We talk about this in the classroom and in faculty meetings. How do we create a situation where holistic thinking and teaching for holistic thinking are valued at the same level as traditional disciplines?
By Joern Fischer
Studying real-world problems such as sustainability, food security, or even biodiversity loss means you’re dealing with complex systems. Complex systems are characterised by a few features that make them tricky (and interesting) — the whole is more than the sum of the parts (something you might call “emergence”), and things are connected in ways that are not always simple. If you fiddle with one part of the system, this has ramifications for the rest of the system — and those can even feed back to the very thing you thought you had “solved” in the first place.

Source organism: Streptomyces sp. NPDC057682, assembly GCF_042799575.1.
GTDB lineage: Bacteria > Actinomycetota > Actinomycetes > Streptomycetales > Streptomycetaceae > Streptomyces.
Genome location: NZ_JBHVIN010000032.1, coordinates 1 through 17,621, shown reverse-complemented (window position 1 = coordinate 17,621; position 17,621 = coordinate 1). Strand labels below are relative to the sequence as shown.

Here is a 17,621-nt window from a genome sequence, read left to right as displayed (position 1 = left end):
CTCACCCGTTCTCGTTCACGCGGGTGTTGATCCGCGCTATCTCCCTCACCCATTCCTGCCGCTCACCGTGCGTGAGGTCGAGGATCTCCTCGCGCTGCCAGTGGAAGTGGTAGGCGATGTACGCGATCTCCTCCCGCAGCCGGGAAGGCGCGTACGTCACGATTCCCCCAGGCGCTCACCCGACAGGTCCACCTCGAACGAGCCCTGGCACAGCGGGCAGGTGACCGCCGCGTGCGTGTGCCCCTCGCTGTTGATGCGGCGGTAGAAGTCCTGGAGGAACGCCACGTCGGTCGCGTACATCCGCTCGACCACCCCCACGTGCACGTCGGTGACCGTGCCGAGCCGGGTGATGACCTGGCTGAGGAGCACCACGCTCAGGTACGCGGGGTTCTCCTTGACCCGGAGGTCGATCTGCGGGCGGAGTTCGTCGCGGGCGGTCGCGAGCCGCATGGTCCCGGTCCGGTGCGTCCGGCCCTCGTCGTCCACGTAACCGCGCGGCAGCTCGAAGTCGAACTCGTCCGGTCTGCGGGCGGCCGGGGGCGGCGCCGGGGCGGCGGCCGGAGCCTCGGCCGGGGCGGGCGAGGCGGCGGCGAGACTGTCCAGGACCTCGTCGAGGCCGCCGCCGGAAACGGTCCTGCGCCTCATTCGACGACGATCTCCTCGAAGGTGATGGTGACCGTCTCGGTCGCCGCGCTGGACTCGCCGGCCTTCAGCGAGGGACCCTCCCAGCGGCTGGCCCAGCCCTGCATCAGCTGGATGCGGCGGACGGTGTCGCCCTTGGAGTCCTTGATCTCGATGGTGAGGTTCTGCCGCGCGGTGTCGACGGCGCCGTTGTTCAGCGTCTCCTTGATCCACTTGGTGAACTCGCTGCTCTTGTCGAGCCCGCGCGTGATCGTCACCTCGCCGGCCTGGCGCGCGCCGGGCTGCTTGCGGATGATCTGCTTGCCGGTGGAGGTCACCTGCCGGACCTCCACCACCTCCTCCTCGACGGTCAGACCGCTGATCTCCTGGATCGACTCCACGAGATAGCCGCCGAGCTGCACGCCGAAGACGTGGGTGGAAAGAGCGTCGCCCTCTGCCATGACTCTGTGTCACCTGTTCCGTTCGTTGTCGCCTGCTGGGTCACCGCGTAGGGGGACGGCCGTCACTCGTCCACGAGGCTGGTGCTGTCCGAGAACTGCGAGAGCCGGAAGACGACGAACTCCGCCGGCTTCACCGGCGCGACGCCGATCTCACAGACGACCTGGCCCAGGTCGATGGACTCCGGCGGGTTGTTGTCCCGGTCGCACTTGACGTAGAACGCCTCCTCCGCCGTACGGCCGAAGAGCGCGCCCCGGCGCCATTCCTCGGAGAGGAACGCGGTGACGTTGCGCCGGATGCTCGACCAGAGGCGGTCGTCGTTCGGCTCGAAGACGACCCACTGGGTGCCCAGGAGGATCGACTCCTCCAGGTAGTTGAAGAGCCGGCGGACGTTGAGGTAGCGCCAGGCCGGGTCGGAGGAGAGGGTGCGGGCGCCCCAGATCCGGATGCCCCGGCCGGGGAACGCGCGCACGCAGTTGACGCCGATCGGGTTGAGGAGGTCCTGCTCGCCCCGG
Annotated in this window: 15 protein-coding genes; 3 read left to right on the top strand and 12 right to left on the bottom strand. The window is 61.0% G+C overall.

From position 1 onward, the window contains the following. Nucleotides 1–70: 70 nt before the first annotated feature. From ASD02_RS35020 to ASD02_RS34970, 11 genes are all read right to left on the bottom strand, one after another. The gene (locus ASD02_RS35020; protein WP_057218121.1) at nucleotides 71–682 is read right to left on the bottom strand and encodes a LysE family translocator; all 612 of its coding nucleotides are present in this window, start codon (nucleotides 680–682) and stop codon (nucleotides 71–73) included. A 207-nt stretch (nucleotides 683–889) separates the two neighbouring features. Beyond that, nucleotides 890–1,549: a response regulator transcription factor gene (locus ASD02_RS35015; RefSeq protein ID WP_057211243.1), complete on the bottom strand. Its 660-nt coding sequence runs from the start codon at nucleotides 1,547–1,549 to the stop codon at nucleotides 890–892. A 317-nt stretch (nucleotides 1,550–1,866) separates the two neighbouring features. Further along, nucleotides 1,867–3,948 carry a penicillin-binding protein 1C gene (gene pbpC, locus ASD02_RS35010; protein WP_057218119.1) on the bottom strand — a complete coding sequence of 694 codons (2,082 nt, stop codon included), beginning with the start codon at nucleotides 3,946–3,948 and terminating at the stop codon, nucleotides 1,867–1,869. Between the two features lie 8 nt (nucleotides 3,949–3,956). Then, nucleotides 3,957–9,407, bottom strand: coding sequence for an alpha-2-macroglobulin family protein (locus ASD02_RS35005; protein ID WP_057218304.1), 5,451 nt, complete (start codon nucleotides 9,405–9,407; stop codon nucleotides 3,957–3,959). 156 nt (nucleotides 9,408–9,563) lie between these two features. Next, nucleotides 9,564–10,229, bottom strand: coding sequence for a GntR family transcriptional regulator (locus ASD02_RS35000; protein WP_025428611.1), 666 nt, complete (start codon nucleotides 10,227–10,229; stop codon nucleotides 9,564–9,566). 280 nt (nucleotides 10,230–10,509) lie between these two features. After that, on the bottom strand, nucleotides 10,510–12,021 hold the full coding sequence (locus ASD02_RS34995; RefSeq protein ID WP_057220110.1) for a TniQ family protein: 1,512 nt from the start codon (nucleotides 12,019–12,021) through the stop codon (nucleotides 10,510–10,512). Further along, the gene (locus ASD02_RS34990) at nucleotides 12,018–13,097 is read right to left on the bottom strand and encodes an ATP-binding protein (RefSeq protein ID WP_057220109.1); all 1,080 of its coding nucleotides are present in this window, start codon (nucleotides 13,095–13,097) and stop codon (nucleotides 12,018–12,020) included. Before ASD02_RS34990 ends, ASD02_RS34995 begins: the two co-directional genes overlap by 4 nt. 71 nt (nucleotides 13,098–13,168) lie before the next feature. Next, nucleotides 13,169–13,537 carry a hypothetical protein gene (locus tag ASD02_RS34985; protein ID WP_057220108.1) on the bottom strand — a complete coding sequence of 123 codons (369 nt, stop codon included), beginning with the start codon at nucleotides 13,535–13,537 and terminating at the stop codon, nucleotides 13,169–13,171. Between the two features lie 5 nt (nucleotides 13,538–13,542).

So what does this mean for doing research on real-world problems? It means you can’t “solve” a given problem without dealing with the “complex system” context. In theory, this answer feels quite satisfying, and people like myself can preach this to others, and tell them they aren’t holistic enough.
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